The intestinal microbiota of patients with constipated-predominant irritable bowel syndrome (C-IBS) displays chronic dysbiosis. Our aim was to determine whether this microbial imbalance instigates perturbation of the host intestinal mucosal immune response, using a model of human microbiota-associated rats (HMAR) and dextran sulfate sodium (DSS)-induced experimental colitis. The analysis of the microbiota composition revealed a decrease of the relative abundance of Bacteroides, Roseburia-Eubacterium rectale and Bifidobacterium and an increase of Enterobacteriaceae, Desulfovibrio sp., and mainly Akkermansia muciniphila in C-IBS patients compared to healthy individuals. The bacterial diversity of the gut microbiota of healthy individuals or C-IBS patients was maintained in corresponding HMAR. Animals harboring a C-IBS microbiota had reduced DSS colitis with a decreased expression of pro-inflammatory cytokines from innate, Th1, and Th17 responses. The pre-treatment of conventional C57BL/6 mice or HMAR with A. muciniphila, but not with Escherichia coli, prior exposure to DSS also resulted in a reduction of colitis severity, highlighting that the anti-inflammatory effect of the gut microbiota of C-IBS patients is mediated, in part, by A. muciniphila. This work highlights a novel aspect of the crosstalk between the gut microbiota of C-IBS patients and host intestinal homeostasis.
Respiratory viruses alter the nasopharyngeal microbiome and may be associated with a distinct microbial signature. To test this hypothesis, we compared the nasopharyngeal microbiome of 135 previously healthy infants with acute respiratory infection due to human rhinovirus (HRV; n = 52) or respiratory syncytial virus (RSV; n = 83). The nasopharyngeal microbiome was assessed by sequencing the V4 region of the 16S ribosomal RNA. Respiratory viruses were identified by quantitative reverse-transcription polymerase chain reaction. We found significant differences in the overall taxonomic composition and abundance of certain bacterial genera between infants infected with HRV and those infected with RSV. Our results suggest that respiratory tract viral infections are associated with different nasopharyngeal microbial profiles.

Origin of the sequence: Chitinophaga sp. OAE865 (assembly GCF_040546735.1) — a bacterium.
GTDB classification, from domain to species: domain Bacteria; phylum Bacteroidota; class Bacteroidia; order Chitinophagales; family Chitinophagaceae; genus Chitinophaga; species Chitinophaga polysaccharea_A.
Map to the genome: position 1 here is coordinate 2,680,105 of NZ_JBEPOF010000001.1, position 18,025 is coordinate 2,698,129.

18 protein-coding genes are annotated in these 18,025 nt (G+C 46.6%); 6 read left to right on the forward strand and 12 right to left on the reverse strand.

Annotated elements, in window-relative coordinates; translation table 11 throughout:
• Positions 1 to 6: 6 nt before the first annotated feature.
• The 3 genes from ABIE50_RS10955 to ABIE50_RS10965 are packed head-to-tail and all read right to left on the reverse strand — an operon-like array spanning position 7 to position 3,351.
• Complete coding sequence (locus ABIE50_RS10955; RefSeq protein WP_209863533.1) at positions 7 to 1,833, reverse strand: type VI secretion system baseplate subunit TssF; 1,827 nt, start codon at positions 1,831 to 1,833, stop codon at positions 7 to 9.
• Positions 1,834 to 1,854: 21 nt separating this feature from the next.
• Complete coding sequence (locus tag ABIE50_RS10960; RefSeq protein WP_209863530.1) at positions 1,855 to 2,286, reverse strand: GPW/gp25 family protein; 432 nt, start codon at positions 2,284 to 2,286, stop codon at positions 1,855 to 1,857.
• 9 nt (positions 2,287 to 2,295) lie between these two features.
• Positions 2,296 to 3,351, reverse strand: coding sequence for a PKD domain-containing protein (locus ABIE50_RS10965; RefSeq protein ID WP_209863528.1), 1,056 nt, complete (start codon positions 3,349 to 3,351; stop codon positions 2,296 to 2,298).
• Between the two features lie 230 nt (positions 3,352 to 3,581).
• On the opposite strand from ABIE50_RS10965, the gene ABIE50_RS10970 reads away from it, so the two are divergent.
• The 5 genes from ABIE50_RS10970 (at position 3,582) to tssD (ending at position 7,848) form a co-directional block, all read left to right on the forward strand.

© The Author 2016. Published by Oxford University Press for the Infectious Diseases Society of America. All rights reserved. For permissions, e-mail email@example.com.
OBJECTIVES - The aim of the study was to assess the extent to which misoprostol alters mucosal or systemic immune responses following either buccal or vaginal administration.
METHODS - This was a prospective, crossover pilot study of 15 healthy, reproductive-age women. Women first received 800 μg misoprostol either via buccal or vaginal administration and were crossed over 1 month later to receive the drug via the other route. Cervicovaginal lavage samples, cervical Cytobrush samples, cervicovaginal swabs, urine and blood were obtained immediately prior to drug administration and the following day. Parameters assessed included urine and cervicovaginal misoprostol levels, whole blood cytokine responses (by ELISA) to immune stimulation with lipopolysaccharide, peripheral blood and cervical lymphocyte phenotyping by flow cytometry, cervicovaginal antimicrobial peptide measurement by ELISA and vaginal microbial ecology assessment by 16S rRNA sequencing.
RESULTS - Neither buccal nor vaginal misoprostol significantly altered local or systemic immune and microbiological parameters.
CONCLUSION - In this pilot study, we did not observe significant alteration of mucosal or systemic immunology or vaginal microbial ecology 1 day after drug administration following either the buccal or vaginal route.
Humans are host to complex microbial communities previously termed normal flora and largely overlooked. However, resident microbes contribute to both health and disease. Investigators are beginning to define microbes that contribute to the development of gastrointestinal malignancies and the mechanisms by which this occurs. Resident microbes can induce inflammation, leading to cell proliferation and altered stem cell dynamics, which can lead to alterations in DNA integrity and immune regulation and promote carcinogenesis. Studies in human patients and rodent models of cancer have identified alterations in the microbiota of the stomach, esophagus, and colon that increase the risk for malignancy.
Published by Elsevier Inc.